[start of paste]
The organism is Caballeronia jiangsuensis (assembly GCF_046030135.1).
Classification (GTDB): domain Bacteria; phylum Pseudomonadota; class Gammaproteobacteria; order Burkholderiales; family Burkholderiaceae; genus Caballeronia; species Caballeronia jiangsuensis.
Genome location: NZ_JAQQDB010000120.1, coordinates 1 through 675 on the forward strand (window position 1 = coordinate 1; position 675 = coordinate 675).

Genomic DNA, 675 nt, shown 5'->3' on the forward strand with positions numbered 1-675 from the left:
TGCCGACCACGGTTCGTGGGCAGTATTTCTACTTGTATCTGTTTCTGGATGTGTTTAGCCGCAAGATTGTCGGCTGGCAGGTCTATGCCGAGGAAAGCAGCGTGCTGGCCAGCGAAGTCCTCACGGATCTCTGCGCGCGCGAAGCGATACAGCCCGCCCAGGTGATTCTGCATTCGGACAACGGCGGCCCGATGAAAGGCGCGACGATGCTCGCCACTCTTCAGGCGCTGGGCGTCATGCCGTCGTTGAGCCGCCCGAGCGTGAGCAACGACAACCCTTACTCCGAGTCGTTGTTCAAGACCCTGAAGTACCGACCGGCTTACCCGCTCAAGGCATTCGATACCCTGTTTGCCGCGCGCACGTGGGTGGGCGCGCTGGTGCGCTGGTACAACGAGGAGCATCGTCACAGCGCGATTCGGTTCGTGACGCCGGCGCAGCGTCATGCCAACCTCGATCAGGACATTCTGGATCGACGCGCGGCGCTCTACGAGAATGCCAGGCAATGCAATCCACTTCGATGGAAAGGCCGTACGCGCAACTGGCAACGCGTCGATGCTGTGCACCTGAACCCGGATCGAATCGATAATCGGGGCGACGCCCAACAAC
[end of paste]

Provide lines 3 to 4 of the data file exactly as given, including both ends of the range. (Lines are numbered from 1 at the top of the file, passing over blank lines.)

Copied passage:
Genome location: NZ_JAQQDB010000120.1, coordinates 1 through 675 on the forward strand (window position 1 = coordinate 1; position 675 = coordinate 675).

Genomic DNA, 675 nt, shown 5'->3' on the forward strand with positions numbered 1-675 from the left: